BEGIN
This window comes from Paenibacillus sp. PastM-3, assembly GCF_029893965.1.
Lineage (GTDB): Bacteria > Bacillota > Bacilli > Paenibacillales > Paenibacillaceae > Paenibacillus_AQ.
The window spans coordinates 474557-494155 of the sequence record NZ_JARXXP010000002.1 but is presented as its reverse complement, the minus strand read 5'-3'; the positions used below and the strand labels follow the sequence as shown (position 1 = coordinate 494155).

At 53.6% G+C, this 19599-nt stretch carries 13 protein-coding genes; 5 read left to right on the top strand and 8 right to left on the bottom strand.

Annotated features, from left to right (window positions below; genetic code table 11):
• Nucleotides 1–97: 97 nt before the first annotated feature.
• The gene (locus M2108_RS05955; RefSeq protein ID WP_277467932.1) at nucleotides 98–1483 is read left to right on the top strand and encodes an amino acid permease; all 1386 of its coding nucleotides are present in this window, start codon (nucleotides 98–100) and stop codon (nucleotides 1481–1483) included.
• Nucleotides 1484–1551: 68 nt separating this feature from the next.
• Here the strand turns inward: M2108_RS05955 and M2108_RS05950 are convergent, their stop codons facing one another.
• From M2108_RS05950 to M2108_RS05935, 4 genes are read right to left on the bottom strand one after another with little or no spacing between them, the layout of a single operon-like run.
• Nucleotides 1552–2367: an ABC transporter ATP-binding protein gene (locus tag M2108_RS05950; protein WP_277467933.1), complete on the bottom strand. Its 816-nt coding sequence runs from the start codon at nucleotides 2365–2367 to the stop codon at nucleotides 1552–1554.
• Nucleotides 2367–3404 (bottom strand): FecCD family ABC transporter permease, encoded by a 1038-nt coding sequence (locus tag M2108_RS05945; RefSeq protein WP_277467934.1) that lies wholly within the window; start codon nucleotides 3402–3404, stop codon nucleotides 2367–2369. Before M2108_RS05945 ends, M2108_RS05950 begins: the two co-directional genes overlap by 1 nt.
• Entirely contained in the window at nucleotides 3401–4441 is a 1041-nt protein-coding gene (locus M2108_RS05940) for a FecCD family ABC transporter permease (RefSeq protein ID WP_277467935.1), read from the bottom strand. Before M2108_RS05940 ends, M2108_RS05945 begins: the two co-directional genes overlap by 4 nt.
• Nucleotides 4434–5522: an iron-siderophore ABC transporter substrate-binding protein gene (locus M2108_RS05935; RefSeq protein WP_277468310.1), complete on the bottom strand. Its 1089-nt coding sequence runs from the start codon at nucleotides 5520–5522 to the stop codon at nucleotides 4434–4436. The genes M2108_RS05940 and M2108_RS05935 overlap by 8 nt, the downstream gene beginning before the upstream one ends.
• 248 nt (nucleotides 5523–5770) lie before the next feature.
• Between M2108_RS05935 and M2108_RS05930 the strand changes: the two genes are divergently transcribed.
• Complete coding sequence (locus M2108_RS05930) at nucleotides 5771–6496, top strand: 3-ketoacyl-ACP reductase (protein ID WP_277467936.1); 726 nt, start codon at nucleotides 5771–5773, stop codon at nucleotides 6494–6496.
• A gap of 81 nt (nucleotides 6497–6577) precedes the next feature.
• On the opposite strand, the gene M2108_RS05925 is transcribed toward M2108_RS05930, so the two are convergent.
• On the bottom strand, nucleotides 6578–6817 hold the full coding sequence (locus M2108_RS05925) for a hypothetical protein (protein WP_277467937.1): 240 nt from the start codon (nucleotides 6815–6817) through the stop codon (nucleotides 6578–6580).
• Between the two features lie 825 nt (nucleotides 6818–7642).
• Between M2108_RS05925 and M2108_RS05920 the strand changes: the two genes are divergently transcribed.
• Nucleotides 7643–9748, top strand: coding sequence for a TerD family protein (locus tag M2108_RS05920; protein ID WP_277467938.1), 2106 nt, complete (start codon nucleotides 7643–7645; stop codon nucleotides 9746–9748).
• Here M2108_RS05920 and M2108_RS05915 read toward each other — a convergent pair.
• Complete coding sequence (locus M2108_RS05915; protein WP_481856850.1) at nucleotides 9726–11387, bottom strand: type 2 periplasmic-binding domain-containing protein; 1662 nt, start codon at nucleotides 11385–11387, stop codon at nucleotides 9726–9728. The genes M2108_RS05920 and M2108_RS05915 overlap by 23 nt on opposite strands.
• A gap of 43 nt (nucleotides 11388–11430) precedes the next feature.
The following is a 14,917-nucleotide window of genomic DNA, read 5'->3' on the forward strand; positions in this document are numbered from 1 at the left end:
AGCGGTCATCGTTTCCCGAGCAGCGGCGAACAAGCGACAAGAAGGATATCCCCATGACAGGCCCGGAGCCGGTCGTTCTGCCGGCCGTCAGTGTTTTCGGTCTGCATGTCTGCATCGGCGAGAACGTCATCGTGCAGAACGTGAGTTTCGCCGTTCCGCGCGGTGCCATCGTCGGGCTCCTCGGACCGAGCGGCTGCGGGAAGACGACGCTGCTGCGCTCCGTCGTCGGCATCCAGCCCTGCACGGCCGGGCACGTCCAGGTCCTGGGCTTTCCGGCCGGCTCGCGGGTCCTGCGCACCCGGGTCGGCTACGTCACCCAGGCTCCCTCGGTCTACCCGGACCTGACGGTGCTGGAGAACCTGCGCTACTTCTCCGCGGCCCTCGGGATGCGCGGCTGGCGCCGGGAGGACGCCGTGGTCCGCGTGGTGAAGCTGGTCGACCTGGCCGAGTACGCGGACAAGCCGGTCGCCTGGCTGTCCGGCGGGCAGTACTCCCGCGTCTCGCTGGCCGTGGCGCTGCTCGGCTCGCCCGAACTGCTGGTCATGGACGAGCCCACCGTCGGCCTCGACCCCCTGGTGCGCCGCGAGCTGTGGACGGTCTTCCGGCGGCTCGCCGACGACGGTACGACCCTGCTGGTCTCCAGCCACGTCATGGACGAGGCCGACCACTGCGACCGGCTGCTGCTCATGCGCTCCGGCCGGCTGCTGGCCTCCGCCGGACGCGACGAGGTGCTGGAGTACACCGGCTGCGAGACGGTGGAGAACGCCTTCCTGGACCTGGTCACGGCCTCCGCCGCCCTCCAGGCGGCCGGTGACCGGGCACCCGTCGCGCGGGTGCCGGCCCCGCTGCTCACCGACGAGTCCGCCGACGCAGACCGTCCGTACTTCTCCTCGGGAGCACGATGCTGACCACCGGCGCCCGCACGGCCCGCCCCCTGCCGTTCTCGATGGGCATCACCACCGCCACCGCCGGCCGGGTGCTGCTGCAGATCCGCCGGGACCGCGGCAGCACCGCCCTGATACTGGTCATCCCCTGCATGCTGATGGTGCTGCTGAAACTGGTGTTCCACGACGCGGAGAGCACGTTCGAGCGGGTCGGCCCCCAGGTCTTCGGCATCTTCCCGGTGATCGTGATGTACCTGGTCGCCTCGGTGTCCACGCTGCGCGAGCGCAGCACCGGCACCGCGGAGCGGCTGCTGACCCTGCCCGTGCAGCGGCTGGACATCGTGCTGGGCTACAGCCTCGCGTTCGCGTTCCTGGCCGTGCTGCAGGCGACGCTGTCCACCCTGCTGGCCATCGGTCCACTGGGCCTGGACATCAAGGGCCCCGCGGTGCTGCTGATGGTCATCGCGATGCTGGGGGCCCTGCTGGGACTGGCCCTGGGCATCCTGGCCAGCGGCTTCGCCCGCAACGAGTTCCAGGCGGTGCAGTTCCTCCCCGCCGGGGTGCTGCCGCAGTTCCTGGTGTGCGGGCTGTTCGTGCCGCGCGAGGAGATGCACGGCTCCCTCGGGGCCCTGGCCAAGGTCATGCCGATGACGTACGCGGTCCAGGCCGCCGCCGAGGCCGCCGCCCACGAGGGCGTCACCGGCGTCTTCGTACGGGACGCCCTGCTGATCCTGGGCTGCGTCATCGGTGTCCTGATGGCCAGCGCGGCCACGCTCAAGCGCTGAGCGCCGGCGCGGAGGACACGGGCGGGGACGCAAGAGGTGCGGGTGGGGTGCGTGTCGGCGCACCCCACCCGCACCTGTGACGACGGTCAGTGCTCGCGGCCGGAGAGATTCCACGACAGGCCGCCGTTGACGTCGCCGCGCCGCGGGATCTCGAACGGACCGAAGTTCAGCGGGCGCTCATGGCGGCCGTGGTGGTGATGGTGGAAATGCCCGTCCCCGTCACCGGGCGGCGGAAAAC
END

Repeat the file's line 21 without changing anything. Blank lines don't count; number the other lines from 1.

• Between the two features lie 825 nt (nucleotides 6818–7642).